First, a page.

a little while ago, on OWNI I believe, I cam across an article commenting on a “threat” I had never recognized as such: the dissolution, the distribution of power among many powerful men rather than one. Their point was to say that this process then makes stopping an harmful situation becomes much harder since they are harder to recognize, and have many heads.
A similar conclusion came to me when our teachers’ friend explained to us that in shogun times, when the tea room we were sitting in had been conceived, it could only room so many people, who each lord would have to leave their sword outside in a gesture of understanding but also trust. As we (perhaps twice as many people as were meant for that room) all rushed in, an army of lenses rose like a firing squad and fired.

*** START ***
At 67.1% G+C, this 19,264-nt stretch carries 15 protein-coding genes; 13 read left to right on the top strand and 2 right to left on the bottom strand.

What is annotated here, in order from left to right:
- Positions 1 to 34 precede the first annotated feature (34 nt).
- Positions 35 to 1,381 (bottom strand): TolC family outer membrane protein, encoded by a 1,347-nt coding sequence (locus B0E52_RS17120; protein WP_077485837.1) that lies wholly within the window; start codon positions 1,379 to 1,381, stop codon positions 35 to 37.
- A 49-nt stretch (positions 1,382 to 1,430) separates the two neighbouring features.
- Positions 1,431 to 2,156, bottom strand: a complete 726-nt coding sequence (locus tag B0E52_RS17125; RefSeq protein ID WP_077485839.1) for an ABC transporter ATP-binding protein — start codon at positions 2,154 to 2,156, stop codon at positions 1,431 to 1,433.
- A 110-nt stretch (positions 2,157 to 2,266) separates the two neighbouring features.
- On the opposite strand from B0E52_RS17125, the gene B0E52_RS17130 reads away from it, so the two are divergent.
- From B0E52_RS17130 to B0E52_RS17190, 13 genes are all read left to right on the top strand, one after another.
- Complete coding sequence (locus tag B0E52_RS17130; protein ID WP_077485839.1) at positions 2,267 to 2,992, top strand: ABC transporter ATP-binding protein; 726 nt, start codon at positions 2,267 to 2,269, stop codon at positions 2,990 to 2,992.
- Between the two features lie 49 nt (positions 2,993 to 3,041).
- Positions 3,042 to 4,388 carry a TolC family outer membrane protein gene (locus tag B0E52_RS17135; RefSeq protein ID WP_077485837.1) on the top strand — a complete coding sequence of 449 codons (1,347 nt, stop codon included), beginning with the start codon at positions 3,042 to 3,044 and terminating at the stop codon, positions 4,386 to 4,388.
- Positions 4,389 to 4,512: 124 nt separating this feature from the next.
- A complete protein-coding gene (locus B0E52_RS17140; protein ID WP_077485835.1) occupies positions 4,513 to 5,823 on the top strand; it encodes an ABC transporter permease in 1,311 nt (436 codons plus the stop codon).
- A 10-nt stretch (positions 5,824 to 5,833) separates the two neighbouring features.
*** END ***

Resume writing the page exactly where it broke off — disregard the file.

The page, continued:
Yes, it is true we do not carry swords anymore, but is the camera or phone not the same? By keeping our phone firmly gripped in the palm of our hand, snapping away at the slightest drop of life offered to us, we lay a wall, not a single blade but a whole fence of them between a space and us, others and us, life and us. This wall in many ways is like a distribution of the threat, a seemingly innocuous evolution of the definition of “peaceful,” and of the notion of trust. Many of my friends, myself included, have described feeling naked when having forgotten their phone for the day, or when it would run out of battery at the start of the day. The same words were used to describes the war lords then: they felt naked.
When do we ever allow ourselves to feel naked anymore? Even in the morning the phone awaits to wrap you in a silky veil of information overload…
Can we hope to become adequately naked again in our lifetime?